Home » FAQs » The term “disposable income” means a variety of things when discussing debts and other issues.

The term “disposable income” means a variety of things when discussing debts and other issues.

In simple terms, “disposable income” is whatever money you have left after paying all required taxes and national insurances! Disposable income is after-tax income that is officially calculated as the difference between personal income and personal tax and nontax payments. In general terms, personal tax and nontax payments are about 15% of personal income, which makes disposable personal income about 85% of personal income.

When applying for certain state, federal and private benefits and protections, the term “disposable income” may change slightly. For instance, when applying for loans, mortgages, credit cards and veterans home loans, disposable income is that income left over after paying all required taxes, national insurances and all essentials such as food, clothing, and shelter.

Some state and federal assistance programs look at disposable income as “any income available for spending and saving” Generally, this means money left over after taxes and fixed costs such as rent/mortgage, food, car payments, insurance, etc.) Disposable income is also defined as the total income that can be used by a household for either consumption or saving during a given period of time, usually one year.

Another way to define disposable income is that portion of an individual’s income (wages and salaries, interest and dividend payments from financial assets, and rents and net profits from businesses as well as capital gains on real or financial assets) over which the recipient has complete discretion.

For the purposes of calculating whether you are entitled to federal, state and non-profit legal help and similar services; many states will deduct the following from your income:

a) Deduction of a certain amount depending on how many dependent children you have,

b) Tax and National Insurance.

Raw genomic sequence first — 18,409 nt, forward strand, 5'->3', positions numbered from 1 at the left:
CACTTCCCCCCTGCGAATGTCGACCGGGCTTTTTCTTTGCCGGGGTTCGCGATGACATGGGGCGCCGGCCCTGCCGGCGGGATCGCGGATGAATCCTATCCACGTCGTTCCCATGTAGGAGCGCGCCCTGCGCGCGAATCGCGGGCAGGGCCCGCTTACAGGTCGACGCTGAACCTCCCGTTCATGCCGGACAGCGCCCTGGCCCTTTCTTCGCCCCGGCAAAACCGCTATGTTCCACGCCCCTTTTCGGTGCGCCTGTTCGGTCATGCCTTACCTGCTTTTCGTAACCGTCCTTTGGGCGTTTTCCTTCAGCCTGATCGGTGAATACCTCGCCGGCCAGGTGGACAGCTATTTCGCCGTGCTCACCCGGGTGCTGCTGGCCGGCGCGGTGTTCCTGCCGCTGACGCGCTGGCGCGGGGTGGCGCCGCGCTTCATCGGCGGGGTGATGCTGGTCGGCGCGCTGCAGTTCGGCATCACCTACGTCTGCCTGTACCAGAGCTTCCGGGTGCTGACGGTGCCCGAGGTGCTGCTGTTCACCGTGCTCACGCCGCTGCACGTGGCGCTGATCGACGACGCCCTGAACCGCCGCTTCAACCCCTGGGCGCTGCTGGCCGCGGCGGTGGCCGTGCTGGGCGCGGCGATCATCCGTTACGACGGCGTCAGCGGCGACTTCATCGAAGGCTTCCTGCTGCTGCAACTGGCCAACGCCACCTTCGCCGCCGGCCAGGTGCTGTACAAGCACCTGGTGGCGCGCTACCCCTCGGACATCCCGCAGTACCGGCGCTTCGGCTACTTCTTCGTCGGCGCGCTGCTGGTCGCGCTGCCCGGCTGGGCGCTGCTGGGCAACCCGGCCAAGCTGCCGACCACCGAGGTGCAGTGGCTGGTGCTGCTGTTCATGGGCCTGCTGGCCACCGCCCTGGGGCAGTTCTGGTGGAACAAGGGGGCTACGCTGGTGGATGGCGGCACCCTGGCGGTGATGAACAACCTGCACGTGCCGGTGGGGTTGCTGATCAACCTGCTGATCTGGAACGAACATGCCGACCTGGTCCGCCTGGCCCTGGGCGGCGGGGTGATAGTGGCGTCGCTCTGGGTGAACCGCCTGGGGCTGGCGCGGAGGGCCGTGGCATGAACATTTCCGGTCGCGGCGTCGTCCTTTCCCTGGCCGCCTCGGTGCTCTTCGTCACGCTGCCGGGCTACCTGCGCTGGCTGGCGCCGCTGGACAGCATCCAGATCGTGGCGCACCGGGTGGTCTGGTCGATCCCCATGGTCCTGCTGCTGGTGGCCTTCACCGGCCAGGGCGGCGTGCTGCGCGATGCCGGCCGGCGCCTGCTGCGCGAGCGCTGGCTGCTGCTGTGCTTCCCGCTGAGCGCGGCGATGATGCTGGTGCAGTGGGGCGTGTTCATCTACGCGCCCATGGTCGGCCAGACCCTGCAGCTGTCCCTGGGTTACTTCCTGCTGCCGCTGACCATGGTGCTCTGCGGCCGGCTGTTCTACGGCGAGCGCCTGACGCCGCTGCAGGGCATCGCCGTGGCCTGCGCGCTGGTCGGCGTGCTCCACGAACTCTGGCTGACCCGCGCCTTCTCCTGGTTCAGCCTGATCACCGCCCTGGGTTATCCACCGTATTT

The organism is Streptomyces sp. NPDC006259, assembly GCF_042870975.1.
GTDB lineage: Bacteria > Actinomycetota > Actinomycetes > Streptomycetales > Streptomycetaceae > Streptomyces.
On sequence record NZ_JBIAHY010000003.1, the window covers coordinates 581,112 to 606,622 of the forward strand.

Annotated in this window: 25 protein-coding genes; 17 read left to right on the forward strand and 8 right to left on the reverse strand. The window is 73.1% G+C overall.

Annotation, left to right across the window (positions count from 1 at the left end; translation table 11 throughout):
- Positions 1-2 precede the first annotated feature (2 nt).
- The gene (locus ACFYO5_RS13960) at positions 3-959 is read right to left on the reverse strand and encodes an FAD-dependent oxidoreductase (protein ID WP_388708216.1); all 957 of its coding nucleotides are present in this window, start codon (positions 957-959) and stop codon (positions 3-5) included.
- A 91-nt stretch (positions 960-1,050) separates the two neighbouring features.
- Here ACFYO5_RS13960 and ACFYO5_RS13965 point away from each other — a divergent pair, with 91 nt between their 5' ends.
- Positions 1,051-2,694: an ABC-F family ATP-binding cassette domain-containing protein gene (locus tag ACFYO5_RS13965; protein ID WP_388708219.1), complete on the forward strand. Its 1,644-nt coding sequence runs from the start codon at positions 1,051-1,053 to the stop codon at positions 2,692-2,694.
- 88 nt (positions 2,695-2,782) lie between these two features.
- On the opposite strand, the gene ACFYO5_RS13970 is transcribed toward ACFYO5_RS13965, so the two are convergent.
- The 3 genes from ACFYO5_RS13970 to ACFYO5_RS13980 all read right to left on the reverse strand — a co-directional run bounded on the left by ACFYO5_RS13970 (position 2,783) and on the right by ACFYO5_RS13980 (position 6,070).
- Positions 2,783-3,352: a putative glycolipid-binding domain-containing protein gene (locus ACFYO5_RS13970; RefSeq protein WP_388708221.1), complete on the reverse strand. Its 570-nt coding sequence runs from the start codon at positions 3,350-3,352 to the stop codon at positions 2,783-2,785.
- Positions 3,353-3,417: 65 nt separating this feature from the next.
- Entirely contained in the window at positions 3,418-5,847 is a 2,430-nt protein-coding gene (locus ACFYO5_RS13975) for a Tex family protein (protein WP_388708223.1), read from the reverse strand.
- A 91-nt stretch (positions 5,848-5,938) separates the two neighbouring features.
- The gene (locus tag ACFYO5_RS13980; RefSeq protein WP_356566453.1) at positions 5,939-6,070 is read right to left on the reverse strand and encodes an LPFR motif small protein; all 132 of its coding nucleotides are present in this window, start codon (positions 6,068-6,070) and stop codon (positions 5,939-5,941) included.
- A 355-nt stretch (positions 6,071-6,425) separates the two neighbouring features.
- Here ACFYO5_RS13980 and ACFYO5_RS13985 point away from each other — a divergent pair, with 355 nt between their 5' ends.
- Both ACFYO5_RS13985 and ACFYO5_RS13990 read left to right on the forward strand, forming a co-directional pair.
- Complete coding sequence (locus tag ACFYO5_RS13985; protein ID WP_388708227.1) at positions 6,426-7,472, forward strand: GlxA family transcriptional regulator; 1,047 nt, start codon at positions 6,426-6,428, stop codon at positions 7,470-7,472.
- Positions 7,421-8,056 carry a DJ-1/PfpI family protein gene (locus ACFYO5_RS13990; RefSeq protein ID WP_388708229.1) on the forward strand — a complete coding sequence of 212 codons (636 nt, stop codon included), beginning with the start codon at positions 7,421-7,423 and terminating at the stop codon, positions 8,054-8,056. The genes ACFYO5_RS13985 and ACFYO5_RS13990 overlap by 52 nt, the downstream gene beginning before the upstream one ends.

c) Maintenance you are paying to your wife/husband of former wife/husband or a child or relative, (who are not members of your current household).

d) Housing costs, for example mortgage or rent, (less any housing benefit). This also includes council tax, water rates, insurance premiums and other costs associated with where you live. There is a maximum figure of £545 per month if you have no dependents. Otherwise the full value of your housing costs can be taken into account.

e) Employment related expenses, for example travel costs. This figure is a set of £45 per month.

f) Childminding charges, these are only deductible if you are receiving a wage or salary and actually pay private childminding charges. Deduction can only be made for children 15 or under, (unless they are disabled in which case there will be no limit on age).

g) If you are in receipt of certain state benefits on top of your income then these will be disregarded, (examples are disability living allowance, invalid care allowance, council tax benefit, housing benefit, payments out of the social fund etc.).

Disposable income was also known, in previous generations, as discretionary money. The bottom line is you should always ask how your disposable income is being figured.

If a debt collector is seeking to garnish more than your disposable income, or if you believe your wages are being garnished illegally, or you believe you are a victim of illegal or unfair debt collection practices, submit your information to a FREE* Fair Debt Lawyer by:

The debt collector may just be liable to you for statutory damages of up to $1,000, plus any actual damages suffered, plus attorney fees!

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